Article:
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Amateur Gardening

Amateur Gardening 3-Oct-2020

Every week, Amateur Gardening is the first choice for both beginners and knowledgeable gardeners looking for advice and easy-to-follow practical features on growing flowers, trees, shrubs as well as fruit and vegetables. Be inspired, by our beautifully illustrated features covering plant and flower groups, both home grown and exotic, and take a sneak peek into some of the most beautiful private gardens around the country. Plus, every week we feature expert opinion and tips from some of gardening’s most influential exponents including Toby Buckland, Bob Flowerdew, Anne Swithinbank, Peter Seabrook and Jo Whittingham.

Meer lezen
Land:
United Kingdom
Taal:
English
Uitgever:
Future Publishing Ltd
Verschijningsfrequentie:
Weekly
EDITIE KOPEN
€ 2,34(Incl. btw)
ABONNEREN
€ 76,60(Incl. btw)
51 Edities

in deze editie

1 min.
editor letter

“I love those moments when you break from doing a task and watch nature for a while. I was in the garden doing the usual deadheading in containers and baskets, wanting to eke out as much colour and bloom as possible, when my eyes fell on my sedums. Their pinkish-red heads had drawn the attention of around 10 or so honey bees. I watched mesmerised as the bees went about their work. Just think how much you give back to nature and reap for yourself when you garden.” Contact us: Editorial: 0330 3903732 Email: amateurgardening@futurenet.com Advertising: 07817 629935…

2 min.
prepare for winter

EVERY season has its challenges, but winter is the one that really keeps us on our toes. Unpredictable, harsher weather, gloopy mud, dripping branches and an apparent dearth of life in the garden is a less-than-thrilling combination that almost justifies our unwillingness to set foot outside. But even though the garden is dormant, there is plenty for us to be getting on with and thinking about; this is not the time for us to lock the door, light the fire and forget about our treasured patch. Winter is the season of pruning and mulching, planning ahead, maximising what we have and preparing the ground – literally and figuratively – for the coming year. There are birds to feed, trees to shape, plants to protect and weather damage to repair. If you are lucky enough…

1 min.
nine key jobs for the winter months

1 November to late March is the time to add bare-root trees, shrubs, fruit bushes and roses to the garden. Prepare the soil now so you’re ready to plant. 2 Regenerate overworked soil with green manure. Sow now and leave it for a few months before chopping it down and digging it in to feed the soil. 3 Leafmould is a wonderful soil tonic. If space is an issue, collect leaves in black binliners, wet them and leave for a couple of years to rot down. 4 Winter is the time for pruning many deciduous trees and shrubs, so make sure your tools (saw, loppers and secateurs) are sharp, clean and oiled. 5 This is a tough time for garden birds so make sure they have fresh food and water available at all times…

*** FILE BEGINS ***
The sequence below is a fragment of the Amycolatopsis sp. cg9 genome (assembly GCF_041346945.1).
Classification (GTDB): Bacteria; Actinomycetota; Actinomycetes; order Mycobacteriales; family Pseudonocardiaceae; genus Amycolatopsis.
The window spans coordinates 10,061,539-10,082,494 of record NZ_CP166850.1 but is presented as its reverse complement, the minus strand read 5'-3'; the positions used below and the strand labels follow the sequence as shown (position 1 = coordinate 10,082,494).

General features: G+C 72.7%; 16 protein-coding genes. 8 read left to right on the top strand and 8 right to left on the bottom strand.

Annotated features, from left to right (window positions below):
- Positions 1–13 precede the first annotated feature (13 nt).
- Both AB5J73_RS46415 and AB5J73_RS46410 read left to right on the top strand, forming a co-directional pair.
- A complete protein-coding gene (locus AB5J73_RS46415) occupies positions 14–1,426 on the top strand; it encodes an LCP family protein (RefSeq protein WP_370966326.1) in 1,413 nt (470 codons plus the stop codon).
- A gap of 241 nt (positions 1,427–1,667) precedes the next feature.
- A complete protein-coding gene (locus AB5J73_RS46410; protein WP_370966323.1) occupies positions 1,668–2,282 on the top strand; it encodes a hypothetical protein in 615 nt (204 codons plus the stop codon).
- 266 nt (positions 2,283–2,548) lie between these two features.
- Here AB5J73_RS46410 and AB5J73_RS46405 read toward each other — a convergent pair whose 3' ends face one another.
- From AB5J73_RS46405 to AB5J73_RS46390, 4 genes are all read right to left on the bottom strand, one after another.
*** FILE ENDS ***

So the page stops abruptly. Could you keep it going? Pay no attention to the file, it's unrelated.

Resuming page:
3 min.
make a ‘duvet’ for winter

WE are well into autumn now, the season of hearty stews, warming fires and thicker duvets and blankets on the bed. We should also be thinking about insulating the garden – throwing an overcoat on borders to keep them snug through the coldest months. It’s time to mulch, to add a layer of well-rotted compost, manure or leafmould that will insulate plant roots, keep weeds at bay and break down through the winter to feed the soil and improve its structure. Add your mulch in a layer around 3in (7cm) thick to soil that is damp and has been weeded. If soil is dry, wait until after the next substantial rainfall as mulching on dry soil can create drought conditions due to rain being unable to penetrate down and causing plants to suffer. Mulching…

3 min.
ivy isn’t so poisonous after all

AFTER years of ivy being vilified for wrecking walls and destroying mortar, the latest research has revealed that this climbing plant is actually a great weapon in the fight against global warming. Scientists at the RHS, in collaboration with Reading University have discovered that this maligned climber is the most effective plant cover for cooling buildings and reducing humidity. The paper, recently published in the Building and Environment Journal, determines the impact of green facades and vegetative cover on the temperature and relative humidity within buildings. Ivy helped cool buildings in summer It comes at a time when more people are turning towards ‘vertical gardening’ and looking at ways of growing upwards instead of on the level This paper looked at the impact of three plant species: Hedera helix (ivy), Parthenocissus tricuspidata (Virginia creeper) and…

2 min.
winter care of exotic plants

AS the temperatures drop it’s time to protect exotic canna lilies, dahlias, agapanthus and bananas. Most need substantial protection, whether they are left in the ground, lifted and moved into a frost-free greenhouse or, if potted, mulched and moved against a sheltered wall or into the greenhouse. Evergreen agapanthus are less hardy than deciduous varieties, but can be protected with a thick mulch of straw or chippings over the roots. Potted plants can be moved to shelter, mulched and wrapped in fleece or bubblewrap. Musa basjoo bananas will tolerate UK winters as long as they don’t get waterlogged. Container plants should be trimmed and wrapped, while those in borders should have their trunks wrapped in fleece or hessian. Then create a wire cage around the trunk and pack it with straw, before…